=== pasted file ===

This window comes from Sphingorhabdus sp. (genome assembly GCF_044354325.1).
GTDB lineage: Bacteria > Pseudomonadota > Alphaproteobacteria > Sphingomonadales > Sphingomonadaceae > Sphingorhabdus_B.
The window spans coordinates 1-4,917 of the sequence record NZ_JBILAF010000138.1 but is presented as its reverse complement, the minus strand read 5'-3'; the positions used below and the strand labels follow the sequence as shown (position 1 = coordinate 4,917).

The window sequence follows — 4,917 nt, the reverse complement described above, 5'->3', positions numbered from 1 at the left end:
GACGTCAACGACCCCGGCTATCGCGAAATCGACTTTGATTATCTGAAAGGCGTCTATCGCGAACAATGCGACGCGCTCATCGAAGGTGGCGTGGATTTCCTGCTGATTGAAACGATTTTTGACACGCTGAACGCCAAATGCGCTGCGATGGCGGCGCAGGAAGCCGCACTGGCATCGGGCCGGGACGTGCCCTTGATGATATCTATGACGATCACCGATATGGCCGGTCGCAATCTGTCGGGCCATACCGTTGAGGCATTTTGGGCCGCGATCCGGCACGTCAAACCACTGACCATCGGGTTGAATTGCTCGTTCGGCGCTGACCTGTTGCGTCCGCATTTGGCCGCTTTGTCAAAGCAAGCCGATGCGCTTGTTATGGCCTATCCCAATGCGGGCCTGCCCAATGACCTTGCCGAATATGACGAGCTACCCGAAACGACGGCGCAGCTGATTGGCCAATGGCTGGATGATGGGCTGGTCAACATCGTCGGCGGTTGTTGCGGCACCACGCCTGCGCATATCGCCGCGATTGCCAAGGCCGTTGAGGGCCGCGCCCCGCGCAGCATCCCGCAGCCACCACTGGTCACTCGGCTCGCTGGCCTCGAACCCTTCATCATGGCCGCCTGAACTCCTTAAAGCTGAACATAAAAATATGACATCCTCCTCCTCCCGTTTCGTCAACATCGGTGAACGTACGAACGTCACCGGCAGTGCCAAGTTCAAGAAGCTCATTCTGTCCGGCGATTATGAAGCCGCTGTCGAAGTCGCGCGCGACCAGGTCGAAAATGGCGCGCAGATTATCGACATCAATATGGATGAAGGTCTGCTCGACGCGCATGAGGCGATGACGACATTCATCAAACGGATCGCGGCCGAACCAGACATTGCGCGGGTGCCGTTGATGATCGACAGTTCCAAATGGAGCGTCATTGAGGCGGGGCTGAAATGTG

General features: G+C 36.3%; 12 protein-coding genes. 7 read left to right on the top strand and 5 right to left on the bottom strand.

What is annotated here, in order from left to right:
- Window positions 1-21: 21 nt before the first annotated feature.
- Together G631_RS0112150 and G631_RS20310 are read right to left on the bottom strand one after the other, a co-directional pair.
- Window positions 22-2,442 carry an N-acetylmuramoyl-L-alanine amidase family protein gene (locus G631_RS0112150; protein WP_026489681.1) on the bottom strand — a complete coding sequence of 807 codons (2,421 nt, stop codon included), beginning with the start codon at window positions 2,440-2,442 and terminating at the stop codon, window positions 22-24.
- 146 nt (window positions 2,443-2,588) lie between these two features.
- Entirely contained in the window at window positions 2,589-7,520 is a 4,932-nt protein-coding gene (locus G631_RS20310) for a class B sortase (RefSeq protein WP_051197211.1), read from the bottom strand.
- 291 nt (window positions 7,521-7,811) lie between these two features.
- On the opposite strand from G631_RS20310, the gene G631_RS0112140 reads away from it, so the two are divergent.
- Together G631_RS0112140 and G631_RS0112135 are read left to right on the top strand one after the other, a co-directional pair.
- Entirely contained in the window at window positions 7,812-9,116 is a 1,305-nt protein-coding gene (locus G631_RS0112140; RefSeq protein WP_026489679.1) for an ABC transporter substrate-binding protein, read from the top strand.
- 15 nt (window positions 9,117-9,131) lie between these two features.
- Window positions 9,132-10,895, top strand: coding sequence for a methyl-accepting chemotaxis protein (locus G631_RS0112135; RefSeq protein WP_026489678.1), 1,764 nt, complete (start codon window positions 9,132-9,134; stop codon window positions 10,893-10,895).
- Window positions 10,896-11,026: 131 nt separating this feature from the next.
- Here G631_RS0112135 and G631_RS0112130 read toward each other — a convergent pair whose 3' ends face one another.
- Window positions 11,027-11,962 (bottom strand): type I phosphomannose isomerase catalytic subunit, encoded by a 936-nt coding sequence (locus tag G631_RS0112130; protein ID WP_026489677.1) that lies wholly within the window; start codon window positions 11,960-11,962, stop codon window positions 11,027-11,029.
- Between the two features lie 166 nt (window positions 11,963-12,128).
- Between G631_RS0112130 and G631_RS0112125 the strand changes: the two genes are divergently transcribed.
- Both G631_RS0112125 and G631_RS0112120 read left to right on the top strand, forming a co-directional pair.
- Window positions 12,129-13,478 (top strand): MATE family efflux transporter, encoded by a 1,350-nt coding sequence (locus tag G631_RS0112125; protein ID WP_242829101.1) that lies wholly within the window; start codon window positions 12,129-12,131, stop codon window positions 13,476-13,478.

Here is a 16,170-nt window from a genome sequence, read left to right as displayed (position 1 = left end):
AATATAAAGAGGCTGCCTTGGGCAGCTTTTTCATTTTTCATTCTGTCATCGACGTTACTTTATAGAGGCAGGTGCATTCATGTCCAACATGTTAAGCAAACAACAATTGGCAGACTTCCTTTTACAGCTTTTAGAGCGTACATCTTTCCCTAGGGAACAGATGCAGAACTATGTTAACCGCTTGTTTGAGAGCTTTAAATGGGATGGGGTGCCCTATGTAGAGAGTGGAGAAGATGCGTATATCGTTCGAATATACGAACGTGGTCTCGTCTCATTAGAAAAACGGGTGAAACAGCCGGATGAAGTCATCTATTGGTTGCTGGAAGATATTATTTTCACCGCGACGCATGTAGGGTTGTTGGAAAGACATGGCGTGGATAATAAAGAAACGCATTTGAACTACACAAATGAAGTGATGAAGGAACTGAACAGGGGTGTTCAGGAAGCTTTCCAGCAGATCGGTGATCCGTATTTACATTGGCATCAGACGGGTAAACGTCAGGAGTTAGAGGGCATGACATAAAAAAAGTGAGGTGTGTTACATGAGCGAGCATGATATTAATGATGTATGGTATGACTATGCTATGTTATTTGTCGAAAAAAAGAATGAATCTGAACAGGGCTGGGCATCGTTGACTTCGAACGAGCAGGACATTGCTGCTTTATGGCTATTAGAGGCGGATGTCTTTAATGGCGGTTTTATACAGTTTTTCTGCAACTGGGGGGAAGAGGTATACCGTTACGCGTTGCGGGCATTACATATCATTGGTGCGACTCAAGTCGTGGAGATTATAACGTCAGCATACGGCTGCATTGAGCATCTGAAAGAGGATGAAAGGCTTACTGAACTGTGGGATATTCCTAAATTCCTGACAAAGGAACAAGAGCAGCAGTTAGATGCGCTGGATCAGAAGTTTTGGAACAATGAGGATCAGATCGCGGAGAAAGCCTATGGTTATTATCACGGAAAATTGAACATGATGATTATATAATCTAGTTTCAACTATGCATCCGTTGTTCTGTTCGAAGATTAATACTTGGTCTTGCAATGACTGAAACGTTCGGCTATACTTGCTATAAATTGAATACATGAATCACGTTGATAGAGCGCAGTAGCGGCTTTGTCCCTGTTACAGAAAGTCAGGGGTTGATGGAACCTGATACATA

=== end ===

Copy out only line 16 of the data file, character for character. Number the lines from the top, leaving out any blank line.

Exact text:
- Entirely contained in the window at window positions 7,812-9,116 is a 1,305-nt protein-coding gene (locus G631_RS0112140; RefSeq protein WP_026489679.1) for an ABC transporter substrate-binding protein, read from the top strand.